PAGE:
Prayer

Prayer

Marie Howe

Every day I want to speak with you. And every day something more important
calls for my attention—the drugstore, the beauty products, the luggage
I need to buy for the trip.
Even now I can hardly sit here
among the falling piles of paper and clothing, the garbage trucks outside
already screeching and banging.
The mystics say you are as close as my own breath.
Why do I flee from you?
My days and nights pour through me like complaints
and become a story I forgot to tell.
Help me. Even as I write these words I am planning
to rise from the chair as soon as I finish this sentence.

Many poems are a form of prayer to my ears – giving meaningful words to my own inarticulate longings. Marie Howe has two poems titled Prayer; in this one, she uses the mundane of drugstore and garbage trucks to link us to the sacred in clear language.

Every day I want to speak with you. Whoever you is to you the reader, the listener, your own personal relationship to the divine mystery that is this life.

And every day something more important / calls for my attention —the drugstore, the beauty products, the luggage / I need to buy for the trip. / Even now I can hardly sit here /
among the falling piles of paper and clothing, the garbage trucks outside / already screeching and banging.  The distractions of everyday life, we all have them, only their form varies.

The mystics say you are as close as my own breath. / Why do I flee from you? For me it is my own breath that draws me close, those moments when I stop, breathe, do nothing. And in that nothingness, there can be that flicker of panic that says ‘Do something, don’t just sit there.’ What might I meet within myself if I remain still and silent, listening?

My days and nights pour through me like complaints / and become a story I forgot to tell.  What is the story of my life, of your life, that we are forgetting to tell? As Howe says:  ‘writing poetry isn’t saying what I already know but trying to make room for the spaces inside story’.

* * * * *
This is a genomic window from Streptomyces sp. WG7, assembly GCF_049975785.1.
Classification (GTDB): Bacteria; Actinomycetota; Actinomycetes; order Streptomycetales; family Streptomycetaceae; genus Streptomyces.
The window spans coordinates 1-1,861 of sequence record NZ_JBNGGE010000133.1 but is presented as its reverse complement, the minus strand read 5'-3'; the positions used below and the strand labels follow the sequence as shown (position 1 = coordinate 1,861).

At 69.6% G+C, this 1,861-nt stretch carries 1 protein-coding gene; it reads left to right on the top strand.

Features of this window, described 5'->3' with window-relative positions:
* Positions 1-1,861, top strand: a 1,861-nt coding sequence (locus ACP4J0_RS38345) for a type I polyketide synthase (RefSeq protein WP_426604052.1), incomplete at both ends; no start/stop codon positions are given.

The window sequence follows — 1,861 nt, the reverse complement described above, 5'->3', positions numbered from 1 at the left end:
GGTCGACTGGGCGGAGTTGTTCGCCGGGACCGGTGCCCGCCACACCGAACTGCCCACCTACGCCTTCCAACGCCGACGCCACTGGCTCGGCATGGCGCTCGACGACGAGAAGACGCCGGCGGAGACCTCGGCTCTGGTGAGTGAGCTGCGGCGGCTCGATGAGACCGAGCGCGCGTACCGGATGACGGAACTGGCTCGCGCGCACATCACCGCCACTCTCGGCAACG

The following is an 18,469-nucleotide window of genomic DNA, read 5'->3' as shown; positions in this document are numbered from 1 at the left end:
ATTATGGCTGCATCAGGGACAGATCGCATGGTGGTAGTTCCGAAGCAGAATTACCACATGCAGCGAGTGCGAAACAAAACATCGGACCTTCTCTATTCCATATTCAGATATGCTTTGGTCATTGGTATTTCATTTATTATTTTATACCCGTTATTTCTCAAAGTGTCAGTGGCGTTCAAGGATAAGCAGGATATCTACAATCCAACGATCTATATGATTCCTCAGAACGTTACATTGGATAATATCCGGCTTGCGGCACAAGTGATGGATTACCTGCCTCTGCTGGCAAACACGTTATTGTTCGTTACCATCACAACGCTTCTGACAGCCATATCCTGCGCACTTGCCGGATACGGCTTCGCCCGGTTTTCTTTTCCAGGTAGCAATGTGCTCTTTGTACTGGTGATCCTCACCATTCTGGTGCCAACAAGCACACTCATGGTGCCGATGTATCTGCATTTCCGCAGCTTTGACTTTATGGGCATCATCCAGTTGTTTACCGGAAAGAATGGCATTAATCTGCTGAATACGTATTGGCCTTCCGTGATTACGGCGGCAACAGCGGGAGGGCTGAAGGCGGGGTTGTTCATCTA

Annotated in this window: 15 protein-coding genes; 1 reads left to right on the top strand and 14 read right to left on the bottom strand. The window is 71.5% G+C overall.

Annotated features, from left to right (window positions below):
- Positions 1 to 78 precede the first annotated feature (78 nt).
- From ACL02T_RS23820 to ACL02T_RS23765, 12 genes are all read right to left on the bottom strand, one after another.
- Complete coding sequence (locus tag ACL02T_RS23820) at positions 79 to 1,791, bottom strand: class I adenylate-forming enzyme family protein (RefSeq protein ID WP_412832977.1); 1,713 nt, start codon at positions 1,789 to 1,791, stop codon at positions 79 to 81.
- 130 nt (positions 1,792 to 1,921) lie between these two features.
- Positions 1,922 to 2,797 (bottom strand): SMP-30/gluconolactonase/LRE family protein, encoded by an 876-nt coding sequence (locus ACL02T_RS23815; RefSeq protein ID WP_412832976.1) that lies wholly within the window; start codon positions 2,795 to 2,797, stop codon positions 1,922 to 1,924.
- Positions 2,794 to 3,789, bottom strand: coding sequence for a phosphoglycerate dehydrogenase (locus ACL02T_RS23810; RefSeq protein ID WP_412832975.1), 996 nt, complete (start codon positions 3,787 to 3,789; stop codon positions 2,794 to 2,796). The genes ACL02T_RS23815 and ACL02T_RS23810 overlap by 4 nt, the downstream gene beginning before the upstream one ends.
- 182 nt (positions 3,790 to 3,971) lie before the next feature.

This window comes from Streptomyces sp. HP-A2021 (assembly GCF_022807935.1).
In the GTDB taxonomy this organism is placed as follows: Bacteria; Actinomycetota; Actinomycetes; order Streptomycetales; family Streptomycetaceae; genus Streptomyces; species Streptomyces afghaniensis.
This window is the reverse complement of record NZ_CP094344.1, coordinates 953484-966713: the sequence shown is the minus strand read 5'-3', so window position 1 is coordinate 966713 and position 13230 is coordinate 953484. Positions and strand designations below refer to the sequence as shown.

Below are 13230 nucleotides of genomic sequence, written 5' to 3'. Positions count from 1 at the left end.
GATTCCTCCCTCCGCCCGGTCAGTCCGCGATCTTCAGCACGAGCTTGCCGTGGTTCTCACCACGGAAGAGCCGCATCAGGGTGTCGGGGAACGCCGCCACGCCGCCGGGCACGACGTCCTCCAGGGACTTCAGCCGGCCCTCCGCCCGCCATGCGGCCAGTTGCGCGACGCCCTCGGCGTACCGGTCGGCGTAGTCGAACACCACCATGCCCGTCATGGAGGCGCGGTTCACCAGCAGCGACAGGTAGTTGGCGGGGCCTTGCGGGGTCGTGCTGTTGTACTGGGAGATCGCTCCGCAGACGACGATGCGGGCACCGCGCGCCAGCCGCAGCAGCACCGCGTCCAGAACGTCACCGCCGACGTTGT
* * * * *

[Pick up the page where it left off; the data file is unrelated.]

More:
Help me. Even as I write these words I am planning / to rise from the chair as soon as I finish this sentence.  Help me, one of the simplest, most important prayers I have learned, an admission of my vulnerability, my not knowing it all. How difficult to stay and listen for a response. How necessary.

What are your prayers?

7 thoughts on “Prayer

  1. This really resonates for me right now. Thanks so much. To ask for help and then stay still and listen – so difficult and so necessary. So true.

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  2. How odd it is that we tend to run from the One Who calls us into deepest, warmest intimacy with Life. And yet we do. I love that Marie Howe names this with such honesty and humble longing and truth. It helps me own all that in myself. Thank you, Jan.

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  3. Jan, I really am drawn to this poem – for so many reasons – I’ve read and reread it this morning. Thank you so much for sharing it. I’ll carry it with me…. Lisa

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  4. Jan, thank you so much. The being vulnerable and soft (in both the poem and your lovely comments about it) really resonate with me right now.

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